Tuesday, December 26, 2006

#247: December 26, 2006

You may not think so now, but just you wait:
one day when your front door sticks in its jamb
you'll turn around and wonder where I am
to bust it down, but it'll be too late;

When some black critter skitters 'cross the floor
and sets you shrieking, wondering what to do,
you'll wish then I was there with my big shoe,
but I'm not gonna be there anymore.

One dark day soon you'll see it's a mistake
to drive me off like this--you will forget
the bad that, I admit, I've done. Regret's
a bitch, but I've had all that I can take.

In any one of many dozen ways,
you'll miss me, baby, one of these old days.

4 comments:

mrs. tool said...

Um, a little post-holiday tension 'round the Sonnetboy house?... :)

Sonnet Boy said...

I told her a thousand times, SEASON THREE of The Dukes of Hazzard! But did she listen? Noooooooooo....

;)

Nope, just came up with the first line and rode the comedic possibilities to the end. I actually composed this one on the road, all in my head, and had to write it down when I stopped for gas. First time that's happened. I felt pretty good about it.

Jerusalemrising said...

Hmm... I like the spontaneity (your comment), but I have some technical critiques, as always, if, that is, you'll humor me.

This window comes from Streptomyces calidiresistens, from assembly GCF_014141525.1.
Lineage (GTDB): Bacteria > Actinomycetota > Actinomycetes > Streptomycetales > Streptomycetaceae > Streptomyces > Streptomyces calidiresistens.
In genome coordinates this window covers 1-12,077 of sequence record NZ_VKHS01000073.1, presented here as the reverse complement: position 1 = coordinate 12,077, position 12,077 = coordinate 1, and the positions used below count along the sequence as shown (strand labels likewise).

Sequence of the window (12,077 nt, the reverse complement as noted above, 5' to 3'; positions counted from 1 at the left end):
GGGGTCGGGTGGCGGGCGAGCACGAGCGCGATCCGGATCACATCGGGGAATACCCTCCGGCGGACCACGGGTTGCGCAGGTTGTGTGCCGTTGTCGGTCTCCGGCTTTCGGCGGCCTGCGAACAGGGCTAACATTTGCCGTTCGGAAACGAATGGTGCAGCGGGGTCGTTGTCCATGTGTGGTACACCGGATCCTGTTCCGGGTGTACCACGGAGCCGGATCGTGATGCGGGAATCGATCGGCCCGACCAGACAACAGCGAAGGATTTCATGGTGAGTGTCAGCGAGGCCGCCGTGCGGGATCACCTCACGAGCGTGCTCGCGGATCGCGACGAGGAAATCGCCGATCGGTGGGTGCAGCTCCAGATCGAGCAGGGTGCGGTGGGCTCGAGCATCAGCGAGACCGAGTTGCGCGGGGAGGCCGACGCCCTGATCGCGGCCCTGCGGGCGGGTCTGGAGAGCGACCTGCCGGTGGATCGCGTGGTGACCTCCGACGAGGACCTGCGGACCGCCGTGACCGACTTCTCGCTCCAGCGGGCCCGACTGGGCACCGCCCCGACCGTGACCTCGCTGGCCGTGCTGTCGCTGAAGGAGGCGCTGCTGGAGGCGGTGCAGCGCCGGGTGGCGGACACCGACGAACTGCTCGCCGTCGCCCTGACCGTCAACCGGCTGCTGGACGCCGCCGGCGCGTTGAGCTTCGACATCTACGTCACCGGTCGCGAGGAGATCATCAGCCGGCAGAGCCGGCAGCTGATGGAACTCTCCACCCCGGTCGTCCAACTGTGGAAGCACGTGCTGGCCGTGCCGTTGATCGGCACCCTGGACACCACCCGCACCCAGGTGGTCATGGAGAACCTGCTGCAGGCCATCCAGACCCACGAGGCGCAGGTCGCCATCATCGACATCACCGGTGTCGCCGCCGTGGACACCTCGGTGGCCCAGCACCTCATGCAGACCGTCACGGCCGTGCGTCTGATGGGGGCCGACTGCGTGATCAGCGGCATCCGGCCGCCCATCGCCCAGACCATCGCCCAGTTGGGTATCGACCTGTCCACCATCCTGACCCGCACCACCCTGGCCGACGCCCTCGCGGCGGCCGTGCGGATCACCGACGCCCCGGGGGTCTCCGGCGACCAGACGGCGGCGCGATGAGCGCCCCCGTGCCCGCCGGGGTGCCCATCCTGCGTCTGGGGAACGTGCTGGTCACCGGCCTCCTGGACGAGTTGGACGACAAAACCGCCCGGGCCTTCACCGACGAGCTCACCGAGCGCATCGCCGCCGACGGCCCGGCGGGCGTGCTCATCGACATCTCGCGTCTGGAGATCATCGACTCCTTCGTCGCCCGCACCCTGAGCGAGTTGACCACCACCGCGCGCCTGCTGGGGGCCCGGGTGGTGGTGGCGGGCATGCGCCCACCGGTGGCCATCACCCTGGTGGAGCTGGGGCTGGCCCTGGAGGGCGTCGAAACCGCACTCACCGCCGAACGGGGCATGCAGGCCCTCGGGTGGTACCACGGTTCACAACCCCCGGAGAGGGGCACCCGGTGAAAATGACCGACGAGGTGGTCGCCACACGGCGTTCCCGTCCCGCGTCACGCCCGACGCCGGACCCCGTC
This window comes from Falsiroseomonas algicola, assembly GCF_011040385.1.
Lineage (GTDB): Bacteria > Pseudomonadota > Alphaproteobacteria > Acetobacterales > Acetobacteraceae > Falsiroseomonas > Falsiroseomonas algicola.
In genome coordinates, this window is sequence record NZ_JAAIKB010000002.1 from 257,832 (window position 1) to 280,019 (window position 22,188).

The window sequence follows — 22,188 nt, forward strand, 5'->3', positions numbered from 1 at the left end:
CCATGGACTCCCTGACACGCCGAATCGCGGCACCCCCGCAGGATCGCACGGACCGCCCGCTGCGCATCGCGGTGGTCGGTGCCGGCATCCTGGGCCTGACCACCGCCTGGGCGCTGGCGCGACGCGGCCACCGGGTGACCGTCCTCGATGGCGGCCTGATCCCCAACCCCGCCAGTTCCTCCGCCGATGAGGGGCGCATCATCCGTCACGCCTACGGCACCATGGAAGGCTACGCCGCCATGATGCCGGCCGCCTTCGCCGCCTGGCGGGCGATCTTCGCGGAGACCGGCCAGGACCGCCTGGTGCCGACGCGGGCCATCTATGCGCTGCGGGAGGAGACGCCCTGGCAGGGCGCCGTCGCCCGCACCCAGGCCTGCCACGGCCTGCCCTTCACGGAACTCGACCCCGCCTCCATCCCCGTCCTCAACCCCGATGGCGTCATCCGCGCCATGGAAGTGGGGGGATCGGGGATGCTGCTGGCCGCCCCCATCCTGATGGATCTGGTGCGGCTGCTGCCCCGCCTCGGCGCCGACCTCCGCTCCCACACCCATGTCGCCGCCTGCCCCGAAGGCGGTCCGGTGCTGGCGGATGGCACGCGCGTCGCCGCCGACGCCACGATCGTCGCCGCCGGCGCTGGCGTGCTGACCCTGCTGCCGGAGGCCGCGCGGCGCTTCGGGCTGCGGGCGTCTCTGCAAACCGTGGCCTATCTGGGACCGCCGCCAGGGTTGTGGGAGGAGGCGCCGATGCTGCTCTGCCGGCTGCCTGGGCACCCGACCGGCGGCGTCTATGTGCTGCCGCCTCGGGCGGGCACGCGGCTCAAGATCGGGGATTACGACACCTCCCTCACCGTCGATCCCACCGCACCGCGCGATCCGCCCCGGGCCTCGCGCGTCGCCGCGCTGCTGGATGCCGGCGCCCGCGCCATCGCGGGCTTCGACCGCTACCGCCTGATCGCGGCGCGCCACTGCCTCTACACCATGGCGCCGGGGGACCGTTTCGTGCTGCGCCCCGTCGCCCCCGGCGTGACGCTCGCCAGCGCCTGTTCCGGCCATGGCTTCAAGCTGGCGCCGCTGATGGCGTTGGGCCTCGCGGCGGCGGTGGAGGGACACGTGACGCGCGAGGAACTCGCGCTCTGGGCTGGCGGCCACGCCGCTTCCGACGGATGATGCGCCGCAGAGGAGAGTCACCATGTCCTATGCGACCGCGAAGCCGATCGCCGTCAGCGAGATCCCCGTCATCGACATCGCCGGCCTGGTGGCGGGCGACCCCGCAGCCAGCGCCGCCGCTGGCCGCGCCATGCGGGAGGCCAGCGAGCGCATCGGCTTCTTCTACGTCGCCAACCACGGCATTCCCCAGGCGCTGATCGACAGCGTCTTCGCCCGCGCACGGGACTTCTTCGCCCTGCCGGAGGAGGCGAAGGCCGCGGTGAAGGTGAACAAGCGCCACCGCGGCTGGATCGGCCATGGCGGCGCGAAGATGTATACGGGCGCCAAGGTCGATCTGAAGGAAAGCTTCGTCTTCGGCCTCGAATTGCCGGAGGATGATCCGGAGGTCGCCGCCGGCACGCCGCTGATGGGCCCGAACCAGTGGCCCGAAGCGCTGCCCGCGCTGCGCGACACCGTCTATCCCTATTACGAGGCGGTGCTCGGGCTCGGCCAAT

First off, Line 5 doesn't completely work with meter... I'd change "across" to "'cross". Secondly, and this is always a bit of a pet peive of mine, but I always see one line as meant to portray one idea, and lines 11 and 12 with "regret's a bitch" doesn't adhere to that. I know, like all my other stylistic devices, its probably archaic, but just as well, I think it adds to the integrity of a sonnet.
I do have a good note though... I like your word choice as always- "jamb" got me thinking, and I learned a new word, thanks to you! =)
Keep it up, man!

Sonnet Boy said...

The comment about "across" is well-taken--actually when I was reciting it to myself in the car I said " 'cross," but just didn't write it down that way, as I'm self-conscious about crunching words in on themselves to make them fit the meter--the old square-peg/round-hole thing. But here there is a little dialect going on, so I'm making the change.

As to the one line/one idea thing, it is archaic, I think. I find when the thought continues over the end of the line it makes the flow more conversational and less of a chant, which is sometimes the effect I'm going for; sometimes I like the other way too, just depends on the subject matter. I do generally adhere to the one-thesis-per-quatrain/sestet idea, however--though I reserve the right to break that rule too. :)